No Hitter

Earlier this week we went to see a Vermont Lake Monsters game. My son has gotten into watching and following baseball, so we drove into Burlington for our first Monsters game of the summer. It was warm but not hot, with just enough sun, and not too crowded given it was a week night. Perfect for a baseball game.

The Lake Monsters are a “Class A short season affiliate” of the Oakland A’s. The team is as minor league as it gets. I have watched games where they just do not do well, at least compared to a major league team–errors all over the place. But they are doing ok this year–they almost have a winning record.

The team used to be the Vermont Expos. They were a feeder team for the Montreal Expos. Then the Expos left Canada and went to Washington. The Monsters were a Nationals affiliate for a while, and now Vermont serves California. Lake Monsters is a better name than Expos anyway, if you ask me.

So yeah, a perfect night for a game. I got some Cracker Jack and an over-priced beer (side note: they have one great selection of over-priced beer, the majority of options local). The beer did me right but the Cracker Jack had fewer peanuts than ever. I figured the peanuts must have just settled to the bottom–but there might have been half a dozen of them total. Lame, but I enjoyed the popcorn part.

The Lake Monsters did not play terribly, but by inning seven my son pointed out that they were on the way to suffering a no-hitter against them. They did manage to get a runner on first, but that was due to a fielding error, not a hit. The Aberdeen IronBirds scored seven runs, with five home runs mixed in to make it interesting. My son said at the end, “You know it’s not good when the only numbers you have on the board are two errors.”

So we got to see a no-hitter. It was not for the home team, but it was new for all of us. And it was pretty fun to watch some baseball on a fine summer night. We hope to get to Centennial Field again before the season is up. I would like to see them win but I would settle for some runs on the board. And next time I’ll skip the Cracker Jack.

Oh Canada

Le Biodome

Le Biodome

How Do We Get to the Metro Station?

How Do We Get to the Metro Station?

We took a trip up to Montreal the other day.  It was just a day trip.  That is a benefit to living here.  We can zip and cross the border and be in a large city in a few hours.  The idea was to expose our children to the city and to some things they just won’t see in their typical days.  It took about three hours to get up there.  The border crossing on the way there was cake.  They are pretty laid back in Canada.  A few questions, a peek at our ID (we all have passports now) and off we went to the great white north.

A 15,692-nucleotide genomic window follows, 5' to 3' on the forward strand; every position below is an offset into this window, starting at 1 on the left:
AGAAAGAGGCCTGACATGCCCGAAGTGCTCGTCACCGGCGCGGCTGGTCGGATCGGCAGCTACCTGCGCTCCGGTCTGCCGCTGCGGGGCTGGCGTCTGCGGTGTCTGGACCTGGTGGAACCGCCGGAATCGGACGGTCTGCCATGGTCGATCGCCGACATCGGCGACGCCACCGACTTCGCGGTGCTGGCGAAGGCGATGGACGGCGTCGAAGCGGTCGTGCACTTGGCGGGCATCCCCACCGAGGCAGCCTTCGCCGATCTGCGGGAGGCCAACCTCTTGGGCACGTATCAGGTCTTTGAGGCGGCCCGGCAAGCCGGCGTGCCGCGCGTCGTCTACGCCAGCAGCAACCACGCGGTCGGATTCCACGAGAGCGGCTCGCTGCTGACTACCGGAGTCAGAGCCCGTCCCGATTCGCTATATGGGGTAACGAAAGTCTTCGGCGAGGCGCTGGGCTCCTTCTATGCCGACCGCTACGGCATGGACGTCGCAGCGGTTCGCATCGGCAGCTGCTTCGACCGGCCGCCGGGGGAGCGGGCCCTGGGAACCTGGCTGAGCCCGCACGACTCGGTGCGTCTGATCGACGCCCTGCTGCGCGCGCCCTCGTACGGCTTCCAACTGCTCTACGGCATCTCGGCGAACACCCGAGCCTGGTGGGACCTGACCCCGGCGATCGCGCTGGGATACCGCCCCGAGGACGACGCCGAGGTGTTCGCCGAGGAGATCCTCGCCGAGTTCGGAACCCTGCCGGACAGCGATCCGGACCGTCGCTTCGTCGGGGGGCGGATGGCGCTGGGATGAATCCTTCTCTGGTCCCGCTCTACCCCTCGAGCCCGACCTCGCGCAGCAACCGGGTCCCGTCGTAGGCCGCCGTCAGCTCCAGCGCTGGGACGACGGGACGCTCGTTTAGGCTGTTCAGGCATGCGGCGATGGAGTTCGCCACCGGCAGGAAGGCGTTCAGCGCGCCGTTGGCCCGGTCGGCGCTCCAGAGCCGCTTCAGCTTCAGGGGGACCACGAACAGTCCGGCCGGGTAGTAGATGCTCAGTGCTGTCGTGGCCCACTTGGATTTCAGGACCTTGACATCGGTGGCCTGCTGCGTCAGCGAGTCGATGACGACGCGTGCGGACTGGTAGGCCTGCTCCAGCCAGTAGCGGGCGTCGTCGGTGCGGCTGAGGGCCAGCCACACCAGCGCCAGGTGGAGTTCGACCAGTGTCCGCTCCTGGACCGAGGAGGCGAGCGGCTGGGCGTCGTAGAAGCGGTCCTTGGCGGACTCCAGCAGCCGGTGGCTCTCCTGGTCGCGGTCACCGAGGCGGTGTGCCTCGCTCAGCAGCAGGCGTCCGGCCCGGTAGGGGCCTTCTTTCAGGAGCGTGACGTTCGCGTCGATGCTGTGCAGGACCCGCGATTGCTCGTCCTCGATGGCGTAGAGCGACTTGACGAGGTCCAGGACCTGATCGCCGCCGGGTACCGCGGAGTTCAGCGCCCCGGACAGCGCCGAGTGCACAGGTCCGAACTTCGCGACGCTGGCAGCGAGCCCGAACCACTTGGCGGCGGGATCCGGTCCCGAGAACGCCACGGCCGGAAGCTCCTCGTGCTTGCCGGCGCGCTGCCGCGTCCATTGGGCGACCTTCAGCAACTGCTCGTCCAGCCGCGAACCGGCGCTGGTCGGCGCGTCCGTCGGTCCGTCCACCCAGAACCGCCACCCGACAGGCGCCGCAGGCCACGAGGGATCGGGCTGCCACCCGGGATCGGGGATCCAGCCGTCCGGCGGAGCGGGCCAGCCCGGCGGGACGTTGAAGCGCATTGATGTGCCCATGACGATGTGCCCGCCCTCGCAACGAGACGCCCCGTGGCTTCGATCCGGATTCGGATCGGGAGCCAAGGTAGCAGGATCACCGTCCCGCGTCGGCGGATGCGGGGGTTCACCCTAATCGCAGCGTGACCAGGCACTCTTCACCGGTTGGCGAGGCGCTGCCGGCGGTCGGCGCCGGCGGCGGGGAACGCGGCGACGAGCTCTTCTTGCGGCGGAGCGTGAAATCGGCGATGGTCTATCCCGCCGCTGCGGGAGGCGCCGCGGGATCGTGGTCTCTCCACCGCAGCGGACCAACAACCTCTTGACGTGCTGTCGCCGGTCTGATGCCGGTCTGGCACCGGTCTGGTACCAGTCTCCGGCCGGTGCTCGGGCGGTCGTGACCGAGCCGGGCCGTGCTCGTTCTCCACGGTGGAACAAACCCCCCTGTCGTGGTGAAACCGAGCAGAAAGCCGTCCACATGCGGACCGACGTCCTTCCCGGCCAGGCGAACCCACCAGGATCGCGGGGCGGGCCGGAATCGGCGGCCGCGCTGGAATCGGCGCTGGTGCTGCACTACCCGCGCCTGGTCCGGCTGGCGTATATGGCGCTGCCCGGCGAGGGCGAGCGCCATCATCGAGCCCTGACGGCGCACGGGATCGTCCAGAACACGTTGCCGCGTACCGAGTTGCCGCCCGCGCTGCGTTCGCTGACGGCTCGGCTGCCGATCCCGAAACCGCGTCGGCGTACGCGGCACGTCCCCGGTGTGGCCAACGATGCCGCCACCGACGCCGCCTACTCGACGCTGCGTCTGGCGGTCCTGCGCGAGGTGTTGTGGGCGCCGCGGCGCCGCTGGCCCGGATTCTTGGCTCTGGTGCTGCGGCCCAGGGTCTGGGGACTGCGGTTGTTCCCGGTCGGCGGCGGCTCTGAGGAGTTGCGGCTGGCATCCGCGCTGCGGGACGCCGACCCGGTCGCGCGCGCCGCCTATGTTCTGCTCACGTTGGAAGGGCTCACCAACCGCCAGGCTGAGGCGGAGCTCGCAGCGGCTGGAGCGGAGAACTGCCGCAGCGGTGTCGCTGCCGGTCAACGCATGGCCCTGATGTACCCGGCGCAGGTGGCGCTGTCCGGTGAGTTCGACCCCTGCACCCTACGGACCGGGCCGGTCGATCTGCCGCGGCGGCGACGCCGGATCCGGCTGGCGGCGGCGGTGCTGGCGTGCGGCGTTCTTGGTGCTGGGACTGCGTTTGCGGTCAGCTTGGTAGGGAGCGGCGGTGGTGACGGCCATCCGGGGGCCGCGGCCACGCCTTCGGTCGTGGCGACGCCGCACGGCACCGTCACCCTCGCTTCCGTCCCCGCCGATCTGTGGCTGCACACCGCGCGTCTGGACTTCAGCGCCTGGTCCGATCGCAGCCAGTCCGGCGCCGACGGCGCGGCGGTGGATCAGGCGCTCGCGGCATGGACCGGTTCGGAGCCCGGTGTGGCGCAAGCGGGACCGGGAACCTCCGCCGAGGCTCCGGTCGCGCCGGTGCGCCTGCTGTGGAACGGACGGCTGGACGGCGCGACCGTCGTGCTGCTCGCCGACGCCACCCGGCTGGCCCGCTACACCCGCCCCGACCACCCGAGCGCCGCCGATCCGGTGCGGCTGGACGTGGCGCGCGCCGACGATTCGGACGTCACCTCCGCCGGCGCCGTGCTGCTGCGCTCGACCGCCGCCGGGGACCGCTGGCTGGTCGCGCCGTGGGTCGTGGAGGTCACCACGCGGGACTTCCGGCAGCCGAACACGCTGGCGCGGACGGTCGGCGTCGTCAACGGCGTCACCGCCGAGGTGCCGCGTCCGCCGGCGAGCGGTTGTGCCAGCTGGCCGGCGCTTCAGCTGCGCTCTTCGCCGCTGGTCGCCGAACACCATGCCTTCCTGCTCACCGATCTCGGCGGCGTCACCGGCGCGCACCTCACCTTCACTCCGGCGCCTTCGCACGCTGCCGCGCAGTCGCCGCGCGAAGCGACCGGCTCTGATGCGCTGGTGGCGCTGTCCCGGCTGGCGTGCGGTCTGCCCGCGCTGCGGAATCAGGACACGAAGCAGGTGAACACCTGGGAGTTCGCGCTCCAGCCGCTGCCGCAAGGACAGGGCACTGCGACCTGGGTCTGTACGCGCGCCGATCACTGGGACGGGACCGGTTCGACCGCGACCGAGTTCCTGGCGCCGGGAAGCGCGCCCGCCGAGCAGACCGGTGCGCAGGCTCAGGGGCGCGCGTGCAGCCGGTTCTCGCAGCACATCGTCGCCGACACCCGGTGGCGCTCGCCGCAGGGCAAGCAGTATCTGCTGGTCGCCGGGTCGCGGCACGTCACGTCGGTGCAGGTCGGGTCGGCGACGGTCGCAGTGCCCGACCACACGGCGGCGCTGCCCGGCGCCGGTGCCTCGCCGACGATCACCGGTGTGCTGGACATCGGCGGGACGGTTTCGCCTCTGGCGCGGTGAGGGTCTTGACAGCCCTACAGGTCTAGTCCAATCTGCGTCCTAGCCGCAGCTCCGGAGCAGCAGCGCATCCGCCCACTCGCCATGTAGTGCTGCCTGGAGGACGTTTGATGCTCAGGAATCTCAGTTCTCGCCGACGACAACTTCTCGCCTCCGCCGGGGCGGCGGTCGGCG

We went first to the Biodome.  This place is pretty amazing.  It hosts several ecosystems, complete with plants, animals and birds.  Capybara, monkeys, beaver, penguins, lemurs–there is a lot to see.  That would make the trip worthwhile in itself but we were not there long.  The children lasted less than an hour inside.  So we split for the city center.  Signs are in French and getting on the Metro isn’t intuitive.  We asked for directions and paid in US cash.  We had meant to get Canadian dollars but never got around to it.  They took it, as seems to always be the case.  Since the US dollar is worth 1.15 Canadian right now, why not?

The Metro was probably the best part of the trip.  Our kids had never ridden a subway before so they got a good slice of city public transportation–lots of people, a musician, the fun of figuring out which stop is yours.  Once we got off at McGill, we wondered for a bit.  Montreal off was showing off its urbanity and we walked through it a bit before stopping at a shop to buy candy and toothpaste.  We covered the bases.

And then we headed back.  We were in the car more than we were out of it, but we were happy with our trip.   Seeing the bridge over the Saint Lawrence River, driving through tunnels, reading road signs in French, they all added to the experience.  Unlike Customs on the way into Canada, where we waited about ten minutes and were greeted with a smile, we waited maybe 45 minutes to talk to Mr. Stern Face at US Customs.  But he did let us pass unmolested.

The children were tuckered by the time we got home.  And hungry.  After a late dinner we headed right to bed.  We dreamed of living in a big city, and woke up to celebrate the birthday of our own nation.  It does have some major issues, and isn’t as progressive and free as Canada, but overall, this nation of ours is a great place to live for most people.  If only we could get the health care thing down, we might be as hip as our northern neighbor.  One can hope.